Concur removed the end user's ability to see who their expense approver is when they submit the report which is something my users paid attention to and now can't see at the time of submission. While that might be minor to some companies, we have manager moves often and my users cannot see if the approver is correct before submitting the expense report.

These are just a few of the things that I have run into that are time consuming to resolve or retrain.

Thank you.

Occasional Member - Level 1

Just going to put in my .02$ and agree with every other commenter.


The update is horrible!!!!   Every single interaction, menu, option, task, etc. is an order of magnitude more difficult to use and and more obscure to find, than the prior UI. A good portion of the new features simply don't work (like drag and drop of receipts, back button).

I cannot fathom how you got ANY feedback from any real user, that led you guys to design this disaster.   I suspect (much like most software programming these days)  that 1) customer feedback is only solicited from favored 'customers' (probably by mangers etc. that never use the tool, or internal stake-holders). 2) filtered through some PM person who does not understand the feedback, nor software, and thus cannot effectively relay requirements to the developers. 3) Developers who never use, or even know what the product does... they just follow the script laid out by the PM. 4)No software QA, so every release is full of bugs. 5)everything if farmed out... so no accountability.


Working in Tech.. I see it every day, with almost every large software provider. Quality and usability is terrible, and gets worse every release.

Change for no reason other than to change. Software for software's sake.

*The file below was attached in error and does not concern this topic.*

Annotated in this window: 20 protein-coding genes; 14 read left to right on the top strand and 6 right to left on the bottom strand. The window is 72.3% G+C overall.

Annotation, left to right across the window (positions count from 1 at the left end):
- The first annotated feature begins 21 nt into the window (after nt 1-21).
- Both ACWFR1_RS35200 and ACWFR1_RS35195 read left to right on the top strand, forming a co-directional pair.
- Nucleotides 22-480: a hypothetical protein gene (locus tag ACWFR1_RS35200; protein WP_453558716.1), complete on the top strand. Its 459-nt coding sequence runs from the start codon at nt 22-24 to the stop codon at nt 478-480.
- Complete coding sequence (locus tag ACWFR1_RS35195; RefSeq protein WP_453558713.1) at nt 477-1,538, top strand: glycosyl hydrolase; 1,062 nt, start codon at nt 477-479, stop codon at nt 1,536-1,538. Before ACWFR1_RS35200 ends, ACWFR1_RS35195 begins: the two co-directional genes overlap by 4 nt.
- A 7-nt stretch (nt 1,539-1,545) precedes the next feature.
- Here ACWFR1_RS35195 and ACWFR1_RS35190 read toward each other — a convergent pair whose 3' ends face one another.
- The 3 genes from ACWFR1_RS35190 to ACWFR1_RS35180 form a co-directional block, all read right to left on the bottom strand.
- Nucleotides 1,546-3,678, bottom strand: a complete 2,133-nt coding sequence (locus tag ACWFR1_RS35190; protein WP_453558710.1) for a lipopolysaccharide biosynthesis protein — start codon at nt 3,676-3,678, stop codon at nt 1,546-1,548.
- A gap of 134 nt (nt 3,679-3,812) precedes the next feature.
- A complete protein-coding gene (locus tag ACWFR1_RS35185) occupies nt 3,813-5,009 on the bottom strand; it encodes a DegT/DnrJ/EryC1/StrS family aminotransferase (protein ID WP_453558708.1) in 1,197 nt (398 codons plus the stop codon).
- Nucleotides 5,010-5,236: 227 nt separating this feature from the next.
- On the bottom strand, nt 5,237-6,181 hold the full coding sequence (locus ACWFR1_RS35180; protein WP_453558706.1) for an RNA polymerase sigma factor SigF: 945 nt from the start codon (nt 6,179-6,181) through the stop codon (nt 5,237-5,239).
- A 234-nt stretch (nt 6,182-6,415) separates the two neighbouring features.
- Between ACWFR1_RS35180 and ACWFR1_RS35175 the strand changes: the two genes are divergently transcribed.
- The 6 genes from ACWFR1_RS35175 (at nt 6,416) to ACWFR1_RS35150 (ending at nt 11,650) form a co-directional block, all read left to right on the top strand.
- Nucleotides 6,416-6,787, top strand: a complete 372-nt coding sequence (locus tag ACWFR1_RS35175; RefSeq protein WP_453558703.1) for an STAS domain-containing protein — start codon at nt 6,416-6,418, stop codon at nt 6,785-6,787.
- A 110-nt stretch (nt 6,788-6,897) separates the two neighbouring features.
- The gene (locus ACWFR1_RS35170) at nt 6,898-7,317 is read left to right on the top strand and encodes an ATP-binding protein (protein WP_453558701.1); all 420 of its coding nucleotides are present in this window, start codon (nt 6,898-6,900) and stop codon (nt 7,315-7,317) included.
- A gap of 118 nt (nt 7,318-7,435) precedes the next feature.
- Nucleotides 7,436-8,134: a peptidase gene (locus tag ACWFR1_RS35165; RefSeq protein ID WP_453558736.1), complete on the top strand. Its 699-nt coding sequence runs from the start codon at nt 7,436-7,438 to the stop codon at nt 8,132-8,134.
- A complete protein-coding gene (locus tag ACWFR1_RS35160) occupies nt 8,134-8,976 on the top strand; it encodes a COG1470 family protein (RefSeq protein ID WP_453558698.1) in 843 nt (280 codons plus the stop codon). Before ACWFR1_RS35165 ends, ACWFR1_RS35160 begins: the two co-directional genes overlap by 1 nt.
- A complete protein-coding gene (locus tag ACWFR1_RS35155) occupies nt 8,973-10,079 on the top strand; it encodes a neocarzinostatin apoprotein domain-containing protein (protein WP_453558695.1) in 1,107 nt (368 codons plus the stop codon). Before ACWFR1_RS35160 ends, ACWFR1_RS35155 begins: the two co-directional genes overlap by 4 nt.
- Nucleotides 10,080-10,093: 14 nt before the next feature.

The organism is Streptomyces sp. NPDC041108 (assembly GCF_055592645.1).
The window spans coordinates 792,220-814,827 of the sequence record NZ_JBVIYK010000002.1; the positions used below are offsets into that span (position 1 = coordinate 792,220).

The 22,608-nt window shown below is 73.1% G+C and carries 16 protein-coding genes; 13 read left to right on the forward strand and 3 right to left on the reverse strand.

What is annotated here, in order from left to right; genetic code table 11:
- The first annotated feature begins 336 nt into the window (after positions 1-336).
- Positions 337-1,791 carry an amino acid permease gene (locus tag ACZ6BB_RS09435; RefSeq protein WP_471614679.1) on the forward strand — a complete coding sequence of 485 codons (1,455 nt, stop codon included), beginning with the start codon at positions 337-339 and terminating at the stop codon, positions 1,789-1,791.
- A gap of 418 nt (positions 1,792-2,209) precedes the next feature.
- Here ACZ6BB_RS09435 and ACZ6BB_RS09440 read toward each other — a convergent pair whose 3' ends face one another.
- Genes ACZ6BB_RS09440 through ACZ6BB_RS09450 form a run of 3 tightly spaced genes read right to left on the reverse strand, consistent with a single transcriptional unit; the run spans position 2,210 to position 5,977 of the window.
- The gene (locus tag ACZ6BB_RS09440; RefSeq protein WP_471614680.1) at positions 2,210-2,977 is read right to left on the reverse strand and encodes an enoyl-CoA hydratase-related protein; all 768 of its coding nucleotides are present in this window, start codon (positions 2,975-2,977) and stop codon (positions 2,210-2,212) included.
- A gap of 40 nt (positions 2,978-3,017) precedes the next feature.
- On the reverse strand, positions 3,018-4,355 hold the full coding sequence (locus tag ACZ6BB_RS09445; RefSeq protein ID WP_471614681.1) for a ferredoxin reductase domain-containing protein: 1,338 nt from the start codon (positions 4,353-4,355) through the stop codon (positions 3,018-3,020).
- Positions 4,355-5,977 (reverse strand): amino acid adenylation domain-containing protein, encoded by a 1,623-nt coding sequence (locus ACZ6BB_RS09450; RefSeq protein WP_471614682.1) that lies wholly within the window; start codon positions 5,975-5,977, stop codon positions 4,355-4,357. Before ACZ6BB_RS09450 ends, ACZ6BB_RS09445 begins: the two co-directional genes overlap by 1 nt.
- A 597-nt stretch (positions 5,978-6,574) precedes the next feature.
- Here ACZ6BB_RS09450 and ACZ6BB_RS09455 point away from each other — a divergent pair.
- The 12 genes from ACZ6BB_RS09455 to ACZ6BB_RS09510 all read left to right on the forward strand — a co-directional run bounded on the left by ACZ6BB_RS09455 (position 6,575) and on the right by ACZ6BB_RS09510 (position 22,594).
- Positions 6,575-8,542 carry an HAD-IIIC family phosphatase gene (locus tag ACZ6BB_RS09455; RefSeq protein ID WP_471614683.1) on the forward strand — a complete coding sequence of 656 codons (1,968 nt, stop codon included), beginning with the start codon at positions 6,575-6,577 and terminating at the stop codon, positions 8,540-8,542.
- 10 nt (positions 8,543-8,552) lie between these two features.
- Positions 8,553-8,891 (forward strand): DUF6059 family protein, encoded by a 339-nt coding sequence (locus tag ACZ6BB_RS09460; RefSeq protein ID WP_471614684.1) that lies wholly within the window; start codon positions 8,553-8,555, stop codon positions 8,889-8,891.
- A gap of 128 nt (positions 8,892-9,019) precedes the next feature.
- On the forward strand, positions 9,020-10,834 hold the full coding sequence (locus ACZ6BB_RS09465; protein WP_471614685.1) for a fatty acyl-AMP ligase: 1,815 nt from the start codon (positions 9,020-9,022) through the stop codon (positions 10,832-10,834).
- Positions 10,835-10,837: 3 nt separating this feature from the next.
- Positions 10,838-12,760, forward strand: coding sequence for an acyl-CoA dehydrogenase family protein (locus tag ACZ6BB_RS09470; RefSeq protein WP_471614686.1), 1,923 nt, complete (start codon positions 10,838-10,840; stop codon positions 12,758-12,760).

Community Manager
Community Manager

@dp1 we appreciate you sharing your opinion and I'm certainly not going to try and persuade you one way or the other, but I do need to say that we did work directly with customers on usability of the new UI. They were on a webinar with our development and user experience teams running through the basic tasks of expense reporting and providing feedback in real-time. Their feedback was candid and pointed out things that were not ideal and could be improved on. These webinars were not geared to solicit only positive feedback. They were geared to hear from real users and get their input on what improvements could be made. 


I just wanted to make sure that you knew we did consult with customers and those who use the tool, not just site admins. 

Thank you,
Kevin Dorsey
SAP Concur Community Manager
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Occasional Member - Level 2

First, I would like to say that I appreciate you trying to improve Concur Expense, but we did not ask for this. What a learning curve for the end users. Usually, upgrades are excepted without a great deal of push back.  Before investing in the next upgrade, please ask. Thank you.

Occasional Member - Level 3

I'll be the odd one here and say how much I love the new UI.  Before the update was mandatory, we had all our ASCs test the UI, along with a group of superusers.  The feedback was mostly positive (easier to navigate, updates were self-explanatory).  The negative feedback was surrounding why the update was necessary, and this was from those who resist change (if it ain't broke, don't fix it thinkers).  My only complaint is doing away with the ability to forward Outlook meeting notices to capture attendees.  

New Member - Level 1

I appreciate the explanation regarding the decision to upgrade the Next Gen experience UX for end users first. It's crucial to prioritize improving the experience for new and infrequent users who may struggle with the system. This approach will benefit not only end users but also administrators and processors who often assist them."